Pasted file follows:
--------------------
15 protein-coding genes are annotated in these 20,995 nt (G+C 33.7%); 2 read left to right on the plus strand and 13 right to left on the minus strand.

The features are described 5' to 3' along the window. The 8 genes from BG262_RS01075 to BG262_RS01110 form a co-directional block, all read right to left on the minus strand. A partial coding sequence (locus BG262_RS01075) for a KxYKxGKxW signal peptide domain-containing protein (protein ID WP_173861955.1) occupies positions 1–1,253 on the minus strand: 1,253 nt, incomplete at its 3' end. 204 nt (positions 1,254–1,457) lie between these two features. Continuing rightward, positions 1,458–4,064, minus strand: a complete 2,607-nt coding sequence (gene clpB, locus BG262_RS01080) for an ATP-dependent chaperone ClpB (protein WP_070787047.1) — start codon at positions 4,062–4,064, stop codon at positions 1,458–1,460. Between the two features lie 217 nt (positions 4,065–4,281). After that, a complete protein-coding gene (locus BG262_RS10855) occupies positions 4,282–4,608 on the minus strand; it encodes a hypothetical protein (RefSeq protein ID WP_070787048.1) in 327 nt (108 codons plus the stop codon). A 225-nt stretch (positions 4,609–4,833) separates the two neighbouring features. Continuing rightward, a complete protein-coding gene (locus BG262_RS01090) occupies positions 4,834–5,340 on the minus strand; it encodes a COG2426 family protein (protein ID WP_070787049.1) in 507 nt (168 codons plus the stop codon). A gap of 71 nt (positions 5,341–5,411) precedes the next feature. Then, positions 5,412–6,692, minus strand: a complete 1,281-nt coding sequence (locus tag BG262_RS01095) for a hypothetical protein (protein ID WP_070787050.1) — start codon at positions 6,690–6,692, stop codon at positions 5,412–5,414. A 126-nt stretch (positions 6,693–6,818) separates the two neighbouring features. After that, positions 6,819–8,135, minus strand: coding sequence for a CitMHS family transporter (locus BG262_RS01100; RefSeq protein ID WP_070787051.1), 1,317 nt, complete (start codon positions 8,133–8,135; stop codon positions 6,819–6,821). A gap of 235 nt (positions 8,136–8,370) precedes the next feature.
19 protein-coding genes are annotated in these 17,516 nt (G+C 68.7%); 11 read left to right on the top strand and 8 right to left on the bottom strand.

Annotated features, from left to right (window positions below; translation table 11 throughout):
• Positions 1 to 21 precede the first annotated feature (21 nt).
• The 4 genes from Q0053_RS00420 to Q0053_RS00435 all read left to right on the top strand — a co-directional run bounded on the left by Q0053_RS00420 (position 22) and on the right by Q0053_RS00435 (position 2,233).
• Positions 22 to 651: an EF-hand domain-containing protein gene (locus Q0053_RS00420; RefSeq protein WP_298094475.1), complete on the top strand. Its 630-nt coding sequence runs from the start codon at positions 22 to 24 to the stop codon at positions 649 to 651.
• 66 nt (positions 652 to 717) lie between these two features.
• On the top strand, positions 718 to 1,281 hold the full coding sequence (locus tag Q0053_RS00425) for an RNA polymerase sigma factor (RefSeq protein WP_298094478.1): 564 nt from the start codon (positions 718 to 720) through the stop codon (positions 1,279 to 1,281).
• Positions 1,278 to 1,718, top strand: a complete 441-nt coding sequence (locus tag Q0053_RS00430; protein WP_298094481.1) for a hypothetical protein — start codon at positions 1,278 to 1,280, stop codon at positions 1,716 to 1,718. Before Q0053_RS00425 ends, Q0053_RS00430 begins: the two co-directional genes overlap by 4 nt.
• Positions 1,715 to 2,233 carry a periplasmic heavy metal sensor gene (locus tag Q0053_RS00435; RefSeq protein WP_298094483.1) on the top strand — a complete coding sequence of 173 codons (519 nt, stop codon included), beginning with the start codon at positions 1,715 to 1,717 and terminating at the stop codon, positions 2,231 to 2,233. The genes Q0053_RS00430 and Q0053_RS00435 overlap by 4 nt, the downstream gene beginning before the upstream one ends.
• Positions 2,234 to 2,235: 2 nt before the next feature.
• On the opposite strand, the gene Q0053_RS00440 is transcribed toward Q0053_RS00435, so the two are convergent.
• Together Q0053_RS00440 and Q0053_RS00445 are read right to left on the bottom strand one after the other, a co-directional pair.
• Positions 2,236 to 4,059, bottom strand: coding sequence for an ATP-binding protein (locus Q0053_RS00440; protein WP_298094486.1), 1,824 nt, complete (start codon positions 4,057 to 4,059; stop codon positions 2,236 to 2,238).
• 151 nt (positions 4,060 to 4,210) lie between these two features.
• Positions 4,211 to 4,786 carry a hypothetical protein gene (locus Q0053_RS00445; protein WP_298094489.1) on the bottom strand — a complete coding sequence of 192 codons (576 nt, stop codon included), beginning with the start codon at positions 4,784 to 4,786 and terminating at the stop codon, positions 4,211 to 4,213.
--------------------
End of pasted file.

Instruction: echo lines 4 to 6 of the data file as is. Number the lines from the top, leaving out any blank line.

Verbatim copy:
Annotated features, from left to right (window positions below; translation table 11 throughout):
• Positions 1 to 21 precede the first annotated feature (21 nt).
• The 4 genes from Q0053_RS00420 to Q0053_RS00435 all read left to right on the top strand — a co-directional run bounded on the left by Q0053_RS00420 (position 22) and on the right by Q0053_RS00435 (position 2,233).